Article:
Hiura has walked three times and struck out 10 times in those 25 at-bats, giving him an unpalatable 40.0 strikeout percentage that’s higher than both the ugly marks he’s put up in the big leagues and last year’s spring flailing training. The discipline and contact rates still aren’t there even if he’s producing when his bat does connect with the ball.

Plus, the Milwaukee Brewers still have a crowded depth chart, and his best-case scenario might involve carving out some time in a first base platoon with Rowdy Tellez.

Verdict: Selling

Edward Olivares, Kansas City Royals

Age: 26

Spring Training Stats: 29 AB, 7 R, 5 2B, 1 3B, 3 HR, 10 RBI, 2 SB, .517/.545/1.069

Edward Olivares was never considered a top prospect even within his own organization — the Toronto Blue Jays and San Diego Padres before he was sent to the Kansas City Royals midway through the 2020 season as part of the Trevor Rosenthal deal — and his lack of glovework in the outfield made it seem like the power in his bat would be his primary calling card.

But to this point in his career, he seems more like a Quad-A player than an MLB standout. Yanked up and down during his two years in the big leagues, which has admittedly prevented him from gaining comfort and establishing a rhythm, he’s slashed .239/.280/.391 with eight homers and 44 strikeouts to just nine walks over 212 plate appearances. The 80 OPS+ is nothing to write home about, and neither is the -0.7 WAR he’s accumulated.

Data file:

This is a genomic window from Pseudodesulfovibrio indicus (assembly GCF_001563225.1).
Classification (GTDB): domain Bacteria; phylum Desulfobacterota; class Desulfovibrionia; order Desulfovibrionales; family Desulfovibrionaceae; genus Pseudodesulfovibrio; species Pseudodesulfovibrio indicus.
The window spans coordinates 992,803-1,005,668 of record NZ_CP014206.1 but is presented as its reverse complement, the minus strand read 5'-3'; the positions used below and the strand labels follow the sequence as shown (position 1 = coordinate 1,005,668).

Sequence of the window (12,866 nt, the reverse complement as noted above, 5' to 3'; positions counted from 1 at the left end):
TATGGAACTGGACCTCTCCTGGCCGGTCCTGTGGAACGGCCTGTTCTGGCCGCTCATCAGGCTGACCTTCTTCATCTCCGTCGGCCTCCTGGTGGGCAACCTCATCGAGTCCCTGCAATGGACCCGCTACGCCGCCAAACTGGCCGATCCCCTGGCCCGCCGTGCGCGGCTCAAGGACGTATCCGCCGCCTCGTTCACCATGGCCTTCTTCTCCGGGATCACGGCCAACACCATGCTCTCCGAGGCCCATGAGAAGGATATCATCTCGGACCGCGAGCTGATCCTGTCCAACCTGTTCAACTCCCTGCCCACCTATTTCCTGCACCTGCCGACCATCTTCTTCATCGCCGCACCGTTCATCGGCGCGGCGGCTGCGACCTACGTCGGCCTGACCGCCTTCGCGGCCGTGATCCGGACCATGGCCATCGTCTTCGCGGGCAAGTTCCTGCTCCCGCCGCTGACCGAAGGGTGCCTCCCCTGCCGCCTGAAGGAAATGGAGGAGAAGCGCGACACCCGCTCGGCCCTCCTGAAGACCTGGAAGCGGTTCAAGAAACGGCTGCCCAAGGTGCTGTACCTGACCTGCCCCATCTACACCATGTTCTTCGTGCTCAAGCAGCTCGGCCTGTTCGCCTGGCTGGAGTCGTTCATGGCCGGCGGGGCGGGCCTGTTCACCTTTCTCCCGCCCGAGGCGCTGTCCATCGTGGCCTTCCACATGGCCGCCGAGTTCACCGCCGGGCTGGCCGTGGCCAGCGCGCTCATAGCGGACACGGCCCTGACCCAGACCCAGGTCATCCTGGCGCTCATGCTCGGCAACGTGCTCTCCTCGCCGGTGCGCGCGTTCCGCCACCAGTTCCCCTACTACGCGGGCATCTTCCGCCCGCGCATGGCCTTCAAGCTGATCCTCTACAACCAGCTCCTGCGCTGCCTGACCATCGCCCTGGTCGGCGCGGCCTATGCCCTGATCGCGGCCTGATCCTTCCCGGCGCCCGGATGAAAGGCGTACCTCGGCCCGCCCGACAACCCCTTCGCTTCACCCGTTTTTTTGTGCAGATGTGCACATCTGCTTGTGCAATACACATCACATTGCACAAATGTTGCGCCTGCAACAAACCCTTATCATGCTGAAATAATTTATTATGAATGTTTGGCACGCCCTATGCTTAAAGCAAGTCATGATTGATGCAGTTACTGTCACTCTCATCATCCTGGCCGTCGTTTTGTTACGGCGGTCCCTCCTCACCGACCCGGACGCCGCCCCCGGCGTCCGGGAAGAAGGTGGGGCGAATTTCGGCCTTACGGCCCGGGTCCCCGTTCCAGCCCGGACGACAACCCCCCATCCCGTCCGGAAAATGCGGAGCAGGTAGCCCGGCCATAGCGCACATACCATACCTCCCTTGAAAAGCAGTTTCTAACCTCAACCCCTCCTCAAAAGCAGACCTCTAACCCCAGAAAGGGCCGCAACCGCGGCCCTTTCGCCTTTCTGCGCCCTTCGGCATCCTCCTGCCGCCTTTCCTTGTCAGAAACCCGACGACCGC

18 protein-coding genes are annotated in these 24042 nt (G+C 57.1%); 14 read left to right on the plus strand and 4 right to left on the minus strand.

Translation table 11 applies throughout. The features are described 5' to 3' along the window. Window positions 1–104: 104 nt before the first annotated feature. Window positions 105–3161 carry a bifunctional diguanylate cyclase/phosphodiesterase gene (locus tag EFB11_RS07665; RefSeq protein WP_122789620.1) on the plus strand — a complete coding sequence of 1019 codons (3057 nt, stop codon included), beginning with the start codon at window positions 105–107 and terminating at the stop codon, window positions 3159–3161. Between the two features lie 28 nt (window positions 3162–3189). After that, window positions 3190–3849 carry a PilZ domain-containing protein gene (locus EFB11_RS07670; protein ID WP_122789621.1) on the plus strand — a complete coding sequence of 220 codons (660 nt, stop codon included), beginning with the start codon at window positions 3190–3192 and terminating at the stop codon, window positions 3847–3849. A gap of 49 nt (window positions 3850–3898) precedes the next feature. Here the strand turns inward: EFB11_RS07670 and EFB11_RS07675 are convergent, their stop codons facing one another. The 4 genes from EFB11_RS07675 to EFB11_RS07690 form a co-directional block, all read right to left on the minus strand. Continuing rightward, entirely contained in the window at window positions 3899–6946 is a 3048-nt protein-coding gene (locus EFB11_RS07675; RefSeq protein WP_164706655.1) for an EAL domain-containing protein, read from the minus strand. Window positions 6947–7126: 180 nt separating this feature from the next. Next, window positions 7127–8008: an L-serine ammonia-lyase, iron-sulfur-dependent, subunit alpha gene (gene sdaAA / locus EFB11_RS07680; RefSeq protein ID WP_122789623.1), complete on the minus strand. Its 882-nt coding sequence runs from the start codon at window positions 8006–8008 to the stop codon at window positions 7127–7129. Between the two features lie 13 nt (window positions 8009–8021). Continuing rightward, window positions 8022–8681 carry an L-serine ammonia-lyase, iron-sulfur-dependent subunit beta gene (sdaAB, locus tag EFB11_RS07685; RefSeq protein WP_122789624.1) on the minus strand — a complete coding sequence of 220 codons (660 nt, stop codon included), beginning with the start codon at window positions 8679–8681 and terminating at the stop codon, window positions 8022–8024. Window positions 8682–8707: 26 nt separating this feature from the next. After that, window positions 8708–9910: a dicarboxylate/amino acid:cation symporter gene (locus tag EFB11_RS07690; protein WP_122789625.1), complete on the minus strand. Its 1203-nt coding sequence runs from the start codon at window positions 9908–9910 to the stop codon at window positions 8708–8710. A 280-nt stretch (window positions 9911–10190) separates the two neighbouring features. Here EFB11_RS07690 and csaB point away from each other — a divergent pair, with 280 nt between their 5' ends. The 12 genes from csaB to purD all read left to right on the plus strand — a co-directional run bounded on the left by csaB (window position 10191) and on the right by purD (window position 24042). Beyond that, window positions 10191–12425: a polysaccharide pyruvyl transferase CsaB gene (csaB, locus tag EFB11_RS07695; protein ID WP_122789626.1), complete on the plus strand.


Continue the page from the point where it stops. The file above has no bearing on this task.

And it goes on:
During spring, though, he’s toppled the Arizona Diamondbacks on a walk-off double, crushed three homers, legged out a triple, and basically refused to record any outs when he’s at the plate. He’s even looked more comfortable playing outfield defense, parlaying his athleticism into a number of catches that might otherwise have eluded him in previous years.

On the flip side, his .517 batting average has come with a .480 BABIP, and the quality of opposing pitchers has graded out at 6.9, just under the 7.0 mark that registers as Double-A. He’s essentially feasting on lesser matchups, and that does nothing to dispel the notion that he’s good enough to mash at the highest levels of the minors but not good enough to do the same against big league pitching.

Verdict: Selling

Bobby Witt Jr., Kansas City Royals

Age: 21

Spring Training Stats: 32 AB, 11 R, 3 2B, 0 3B, 3 HR, 8 RBI, 2 SB, .406/.441/.781

Spoiler: We’re buying Bobby Witt Jr.


He’s considered one of the top prospects — if not the top prospect — in baseball for many reasons, including his eye at the plate, his power-speed combination, his hit tool, and, well, basically everything. has him beating out Adley Rutschman, Julio Rodriguez, and Spencer Torkelson for the top spot in its prospect rankings, giving him 60 grades for everything but power, which received a straight-up 70.

Often, the term “five-tool prospect” is used hyperbolically, to the point that it sometimes feels like it’s lost any and all meaning. But Witt embodies the term, and he’s shown exactly why during a scorching spring in which he’s knocked the ball well over the fences. Sometimes, it just sounds different when a batter barrels up a pitch, and you need only watch the 21-year-old for proof.

He’ll inevitably go through some first-year struggles, but even if it sounds like mere confirmation bias — it might be! — Witt has used the games that don’t really count to validate the future superstardom that might be coming even sooner than anyone expected

Verdict: Buying

All stats, unless otherwise indicated, courtesy of and Baseball Reference.


Top MLB Prospect Bobby Witt Jr. Has Arrived, and He’s Glorious